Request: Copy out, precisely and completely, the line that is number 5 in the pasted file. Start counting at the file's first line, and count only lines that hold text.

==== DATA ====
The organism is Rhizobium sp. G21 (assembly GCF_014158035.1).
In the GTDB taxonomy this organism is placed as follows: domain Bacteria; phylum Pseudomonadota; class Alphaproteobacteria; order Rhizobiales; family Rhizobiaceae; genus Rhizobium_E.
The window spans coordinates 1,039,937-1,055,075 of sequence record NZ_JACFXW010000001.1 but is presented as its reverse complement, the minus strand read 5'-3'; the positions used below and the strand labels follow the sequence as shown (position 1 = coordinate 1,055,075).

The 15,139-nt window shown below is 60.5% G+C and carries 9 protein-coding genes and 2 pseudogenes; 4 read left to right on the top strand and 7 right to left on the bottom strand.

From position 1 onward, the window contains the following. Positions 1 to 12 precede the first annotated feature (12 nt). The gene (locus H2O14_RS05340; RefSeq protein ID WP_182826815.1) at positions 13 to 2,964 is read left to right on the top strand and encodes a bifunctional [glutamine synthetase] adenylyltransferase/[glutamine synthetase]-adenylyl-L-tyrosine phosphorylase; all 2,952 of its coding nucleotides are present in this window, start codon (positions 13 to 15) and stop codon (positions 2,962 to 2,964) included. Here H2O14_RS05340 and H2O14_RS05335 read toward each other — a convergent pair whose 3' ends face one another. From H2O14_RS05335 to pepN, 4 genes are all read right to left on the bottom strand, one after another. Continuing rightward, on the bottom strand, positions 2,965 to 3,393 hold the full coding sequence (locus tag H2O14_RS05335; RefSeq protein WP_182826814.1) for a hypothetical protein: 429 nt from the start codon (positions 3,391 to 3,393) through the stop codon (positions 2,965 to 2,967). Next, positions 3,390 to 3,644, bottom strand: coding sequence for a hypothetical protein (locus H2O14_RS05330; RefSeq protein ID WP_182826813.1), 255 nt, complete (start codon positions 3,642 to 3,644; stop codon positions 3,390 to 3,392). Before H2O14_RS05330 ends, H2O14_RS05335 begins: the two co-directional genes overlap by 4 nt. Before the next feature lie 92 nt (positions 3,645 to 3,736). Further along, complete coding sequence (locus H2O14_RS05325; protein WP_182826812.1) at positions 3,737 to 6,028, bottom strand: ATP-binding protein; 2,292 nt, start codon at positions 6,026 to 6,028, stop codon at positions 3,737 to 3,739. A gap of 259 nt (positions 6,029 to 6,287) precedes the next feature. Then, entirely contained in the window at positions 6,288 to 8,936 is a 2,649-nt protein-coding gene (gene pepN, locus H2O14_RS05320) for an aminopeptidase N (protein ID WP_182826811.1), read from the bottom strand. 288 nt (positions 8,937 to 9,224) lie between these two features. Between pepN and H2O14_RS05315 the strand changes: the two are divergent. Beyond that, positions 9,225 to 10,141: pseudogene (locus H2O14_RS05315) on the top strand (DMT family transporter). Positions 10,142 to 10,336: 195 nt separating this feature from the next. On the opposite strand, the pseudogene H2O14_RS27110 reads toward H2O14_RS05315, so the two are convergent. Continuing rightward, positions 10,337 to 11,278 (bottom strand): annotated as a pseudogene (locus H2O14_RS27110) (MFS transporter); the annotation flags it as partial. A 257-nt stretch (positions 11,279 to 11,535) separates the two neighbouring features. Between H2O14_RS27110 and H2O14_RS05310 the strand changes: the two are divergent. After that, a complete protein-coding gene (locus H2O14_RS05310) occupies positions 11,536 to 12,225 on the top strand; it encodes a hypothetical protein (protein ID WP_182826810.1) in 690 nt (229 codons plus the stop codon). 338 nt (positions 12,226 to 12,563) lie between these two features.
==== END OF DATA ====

From position 1 onward, the window contains the following. Positions 1 to 12 precede the first annotated feature (12 nt). The gene (locus H2O14_RS05340; RefSeq protein ID WP_182826815.1) at positions 13 to 2,964 is read left to right on the top strand and encodes a bifunctional [glutamine synthetase] adenylyltransferase/[glutamine synthetase]-adenylyl-L-tyrosine phosphorylase; all 2,952 of its coding nucleotides are present in this window, start codon (positions 13 to 15) and stop codon (positions 2,962 to 2,964) included. Here H2O14_RS05340 and H2O14_RS05335 read toward each other — a convergent pair whose 3' ends face one another. From H2O14_RS05335 to pepN, 4 genes are all read right to left on the bottom strand, one after another. Continuing rightward, on the bottom strand, positions 2,965 to 3,393 hold the full coding sequence (locus tag H2O14_RS05335; RefSeq protein WP_182826814.1) for a hypothetical protein: 429 nt from the start codon (positions 3,391 to 3,393) through the stop codon (positions 2,965 to 2,967). Next, positions 3,390 to 3,644, bottom strand: coding sequence for a hypothetical protein (locus H2O14_RS05330; RefSeq protein ID WP_182826813.1), 255 nt, complete (start codon positions 3,642 to 3,644; stop codon positions 3,390 to 3,392). Before H2O14_RS05330 ends, H2O14_RS05335 begins: the two co-directional genes overlap by 4 nt. Before the next feature lie 92 nt (positions 3,645 to 3,736). Further along, complete coding sequence (locus H2O14_RS05325; protein WP_182826812.1) at positions 3,737 to 6,028, bottom strand: ATP-binding protein; 2,292 nt, start codon at positions 6,026 to 6,028, stop codon at positions 3,737 to 3,739. A gap of 259 nt (positions 6,029 to 6,287) precedes the next feature. Then, entirely contained in the window at positions 6,288 to 8,936 is a 2,649-nt protein-coding gene (gene pepN, locus H2O14_RS05320) for an aminopeptidase N (protein ID WP_182826811.1), read from the bottom strand. 288 nt (positions 8,937 to 9,224) lie between these two features. Between pepN and H2O14_RS05315 the strand changes: the two are divergent. Beyond that, positions 9,225 to 10,141: pseudogene (locus H2O14_RS05315) on the top strand (DMT family transporter). Positions 10,142 to 10,336: 195 nt separating this feature from the next. On the opposite strand, the pseudogene H2O14_RS27110 reads toward H2O14_RS05315, so the two are convergent. Continuing rightward, positions 10,337 to 11,278 (bottom strand): annotated as a pseudogene (locus H2O14_RS27110) (MFS transporter); the annotation flags it as partial. A 257-nt stretch (positions 11,279 to 11,535) separates the two neighbouring features. Between H2O14_RS27110 and H2O14_RS05310 the strand changes: the two are divergent. After that, a complete protein-coding gene (locus H2O14_RS05310) occupies positions 11,536 to 12,225 on the top strand; it encodes a hypothetical protein (protein ID WP_182826810.1) in 690 nt (229 codons plus the stop codon). 338 nt (positions 12,226 to 12,563) lie between these two features.